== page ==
From a reference to his own experience of persecution, Paul assures Timothy that anyone who sets out to live a godly life will be persecuted (12). In this he is doing no more than repeating the teaching of Jesus. Paul knows that impostors will continue in this age. It is of the nature of deceivers to go from bad to worse (13). Once the process has started it is difficult to stop. Those who deceive others end up deceiving themselves. This is true at all stages in the development of false teaching.
Again Paul draws a strong contrast between these imposters and Timothy, who is given encouragement to prevent him from being deceived. Basically he must continue in what he has learned and knows from personal conviction (14). Such advice is applicable to every Christian leader. Naturally the source of the imparted knowledge is important—Timothy had not only had the advantage of learning much about the Christian gospel from the apostles, but he had been taught the Scriptures since his earliest years. This emphasis on the Scriptures is important here because Paul himself based so much on the testimony of Scripture. He is not expecting that Timothy will rely simply on what he has learned from Paul, without backing it up from Scriptures. There is a reminder here that a good reliable background of instruction is indispensable for the minister of the gospel.
It should be noted that in v 15, Paul uses the expression the holy Scriptures, drawing special attention to its sacred character, presumably in contrast to the secular sources of the false teaching which he has just mentioned. An important aspect is the function of Scripture to make wise for salvation. This could be abundantly illustrated from the many times in which Paul in his letters appeals to Scripture in his expositions of God’s work of salvation in Christ.
V 16 sets out a clear statement about the character of Scripture and its usefulness. But the precise meaning has been much disputed. Some have questioned whether the Greek word grapheµ necessarily refers to Scripture. It could mean any writings. But the use of the term in the NT to denote Scripture is well established. But does the term refer to the whole of Scripture or to only a part? The use of the word all is determinative. If all here means ‘every’ it would be possible to understand it of separate parts of Scripture. But parallel uses in the NT suggest that ‘all’ is the correct translation. That being so, Paul is assuming that Scripture in its entirety is God-breathed. But why does he need to inform Timothy of this? It would seem better to suppose that the main point of the passage is not so much the inspiration of Scripture as its profitableness. Timothy would know of its inspiration, and this would enhance its usefulness. The four functions of Scripture cover a wide range from imparting doctrine to challenging behaviour and training in righteousness. These functions are still the valid purpose of Scripture and are vital in equipping the man of God, a term which stands particularly for all Christian teachers, but is applicable to every Christian worker. Note the significant stress on thoroughness in preparation for the work of God.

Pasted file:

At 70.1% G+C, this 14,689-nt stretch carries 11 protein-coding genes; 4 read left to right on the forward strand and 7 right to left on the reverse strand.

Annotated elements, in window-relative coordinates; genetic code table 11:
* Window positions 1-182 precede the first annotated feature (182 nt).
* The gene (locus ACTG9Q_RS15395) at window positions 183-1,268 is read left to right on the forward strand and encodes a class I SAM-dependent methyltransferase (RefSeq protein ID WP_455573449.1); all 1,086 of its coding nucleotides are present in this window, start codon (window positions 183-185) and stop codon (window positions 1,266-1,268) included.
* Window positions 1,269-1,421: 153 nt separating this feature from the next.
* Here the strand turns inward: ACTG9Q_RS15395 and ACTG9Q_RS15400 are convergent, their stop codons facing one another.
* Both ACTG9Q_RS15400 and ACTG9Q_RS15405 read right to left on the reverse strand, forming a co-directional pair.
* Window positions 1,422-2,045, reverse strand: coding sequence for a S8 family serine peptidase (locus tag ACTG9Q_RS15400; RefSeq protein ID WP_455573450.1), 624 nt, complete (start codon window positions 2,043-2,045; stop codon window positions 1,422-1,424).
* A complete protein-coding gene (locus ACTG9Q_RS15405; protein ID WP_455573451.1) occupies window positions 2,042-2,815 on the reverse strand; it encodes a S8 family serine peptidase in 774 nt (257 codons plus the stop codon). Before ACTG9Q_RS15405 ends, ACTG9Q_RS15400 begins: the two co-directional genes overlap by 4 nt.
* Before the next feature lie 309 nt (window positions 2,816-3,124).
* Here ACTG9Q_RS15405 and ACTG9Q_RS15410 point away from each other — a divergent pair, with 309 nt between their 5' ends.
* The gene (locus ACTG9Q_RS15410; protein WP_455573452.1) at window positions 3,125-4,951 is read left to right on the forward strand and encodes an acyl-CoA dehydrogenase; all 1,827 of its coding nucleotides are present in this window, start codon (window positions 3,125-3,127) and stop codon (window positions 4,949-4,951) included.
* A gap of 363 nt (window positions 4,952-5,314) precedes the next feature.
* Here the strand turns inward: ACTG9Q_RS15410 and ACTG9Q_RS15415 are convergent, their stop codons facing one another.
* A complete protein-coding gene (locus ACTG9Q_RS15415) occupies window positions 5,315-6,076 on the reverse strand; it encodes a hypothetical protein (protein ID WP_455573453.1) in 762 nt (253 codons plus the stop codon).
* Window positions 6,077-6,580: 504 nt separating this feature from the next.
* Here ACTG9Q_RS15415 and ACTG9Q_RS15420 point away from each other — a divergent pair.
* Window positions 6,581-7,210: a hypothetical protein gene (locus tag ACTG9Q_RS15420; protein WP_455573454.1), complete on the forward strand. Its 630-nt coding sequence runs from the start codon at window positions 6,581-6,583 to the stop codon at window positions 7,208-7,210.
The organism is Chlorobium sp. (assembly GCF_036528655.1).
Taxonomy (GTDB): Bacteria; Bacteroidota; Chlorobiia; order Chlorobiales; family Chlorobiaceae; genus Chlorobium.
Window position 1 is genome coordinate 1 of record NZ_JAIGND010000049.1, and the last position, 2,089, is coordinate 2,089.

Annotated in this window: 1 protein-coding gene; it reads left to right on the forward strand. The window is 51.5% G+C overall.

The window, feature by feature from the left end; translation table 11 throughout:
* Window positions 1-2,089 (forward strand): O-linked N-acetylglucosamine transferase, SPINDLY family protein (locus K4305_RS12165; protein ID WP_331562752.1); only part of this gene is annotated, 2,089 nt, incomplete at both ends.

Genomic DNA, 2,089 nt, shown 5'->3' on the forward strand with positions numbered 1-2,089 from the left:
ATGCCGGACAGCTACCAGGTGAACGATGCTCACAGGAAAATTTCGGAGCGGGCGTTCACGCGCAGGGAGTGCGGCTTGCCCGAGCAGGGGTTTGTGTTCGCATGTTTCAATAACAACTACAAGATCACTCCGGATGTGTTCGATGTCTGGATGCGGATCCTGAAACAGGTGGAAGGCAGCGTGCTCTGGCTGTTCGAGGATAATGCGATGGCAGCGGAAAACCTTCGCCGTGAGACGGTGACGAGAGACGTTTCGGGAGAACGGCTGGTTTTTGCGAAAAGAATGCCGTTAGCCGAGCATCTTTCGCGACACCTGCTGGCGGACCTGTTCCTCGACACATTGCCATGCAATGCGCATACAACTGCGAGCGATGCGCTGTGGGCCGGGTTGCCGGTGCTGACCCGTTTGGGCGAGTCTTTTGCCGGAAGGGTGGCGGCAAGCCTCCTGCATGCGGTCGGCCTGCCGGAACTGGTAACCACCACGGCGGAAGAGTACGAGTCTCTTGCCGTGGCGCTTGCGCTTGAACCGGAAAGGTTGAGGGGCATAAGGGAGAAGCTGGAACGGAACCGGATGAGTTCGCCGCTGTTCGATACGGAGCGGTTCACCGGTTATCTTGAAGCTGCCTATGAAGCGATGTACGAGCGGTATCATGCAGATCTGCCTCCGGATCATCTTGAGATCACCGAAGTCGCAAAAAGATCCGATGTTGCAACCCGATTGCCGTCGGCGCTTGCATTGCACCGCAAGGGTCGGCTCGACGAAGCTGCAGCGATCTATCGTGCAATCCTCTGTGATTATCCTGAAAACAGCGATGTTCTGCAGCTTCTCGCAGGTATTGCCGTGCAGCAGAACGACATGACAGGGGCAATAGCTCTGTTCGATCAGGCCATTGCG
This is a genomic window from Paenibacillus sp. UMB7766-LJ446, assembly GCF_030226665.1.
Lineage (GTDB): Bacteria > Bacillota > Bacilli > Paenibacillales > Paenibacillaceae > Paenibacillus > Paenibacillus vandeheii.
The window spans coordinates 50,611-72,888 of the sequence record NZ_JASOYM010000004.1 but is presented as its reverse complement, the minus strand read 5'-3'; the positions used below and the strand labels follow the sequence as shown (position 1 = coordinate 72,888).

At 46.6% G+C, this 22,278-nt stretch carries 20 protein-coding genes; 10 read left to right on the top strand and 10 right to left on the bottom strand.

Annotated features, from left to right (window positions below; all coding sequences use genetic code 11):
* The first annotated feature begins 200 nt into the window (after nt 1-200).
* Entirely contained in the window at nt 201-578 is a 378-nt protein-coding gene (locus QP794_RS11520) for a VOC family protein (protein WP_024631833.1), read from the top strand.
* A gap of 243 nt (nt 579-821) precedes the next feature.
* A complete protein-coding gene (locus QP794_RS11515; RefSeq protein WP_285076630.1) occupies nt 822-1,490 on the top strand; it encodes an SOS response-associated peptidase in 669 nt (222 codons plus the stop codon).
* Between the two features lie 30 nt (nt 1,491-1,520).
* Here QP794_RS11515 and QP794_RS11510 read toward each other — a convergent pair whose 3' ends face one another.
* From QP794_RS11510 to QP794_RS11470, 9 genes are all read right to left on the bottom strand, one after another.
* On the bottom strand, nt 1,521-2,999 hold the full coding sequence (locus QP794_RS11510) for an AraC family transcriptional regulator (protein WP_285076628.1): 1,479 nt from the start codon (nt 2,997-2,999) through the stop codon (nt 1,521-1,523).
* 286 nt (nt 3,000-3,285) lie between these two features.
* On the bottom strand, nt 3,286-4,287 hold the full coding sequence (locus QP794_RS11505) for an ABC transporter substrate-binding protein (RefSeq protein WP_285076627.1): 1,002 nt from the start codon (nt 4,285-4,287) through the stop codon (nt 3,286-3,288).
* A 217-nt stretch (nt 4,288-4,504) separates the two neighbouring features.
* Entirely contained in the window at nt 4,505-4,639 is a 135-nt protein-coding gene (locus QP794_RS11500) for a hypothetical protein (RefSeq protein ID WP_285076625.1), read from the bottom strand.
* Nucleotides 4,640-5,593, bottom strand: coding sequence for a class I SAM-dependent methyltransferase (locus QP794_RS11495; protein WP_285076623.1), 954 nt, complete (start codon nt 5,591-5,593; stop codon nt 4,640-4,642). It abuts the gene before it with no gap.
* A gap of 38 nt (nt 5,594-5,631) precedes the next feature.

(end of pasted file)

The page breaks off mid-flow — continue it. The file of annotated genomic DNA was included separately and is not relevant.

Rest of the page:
4:1–22 Paul’s farewell to Timothy
4:1–5 A concluding charge
In view of the fact that he is facing the end of his life, Paul wants to express himself with the utmost solemnity. The charge is connected with three facts—the reality of the judgment of Christ, the certainty of his return and the establishment of his kingdom.
The content of the charge is set out in v 2 and consists of five commands, all of which are as applicable to ministers of the gospel today as they were to Timothy. Paul begins with preaching because he recognized that this is basic (cf. Rom.10:14). The need for being constantly prepared suggests that the man of God must always be on duty. The other three commands (correct, rebuke and encourage) are complementary to each other. There is a combination of severity and gentleness here. The whole work demands patience and care. Paul intends Timothy to have a clear picture of the demands of Christian service. The picture is completed in v 5, where four other charges are given. Timothy is to show presence of mind in all situations and a willingness to accept hardship. The Christian ministry is no bed of roses. The work of an evangelist is essentially to preach the gospel, while the concluding words call for dedication to all the various aspects of ministry.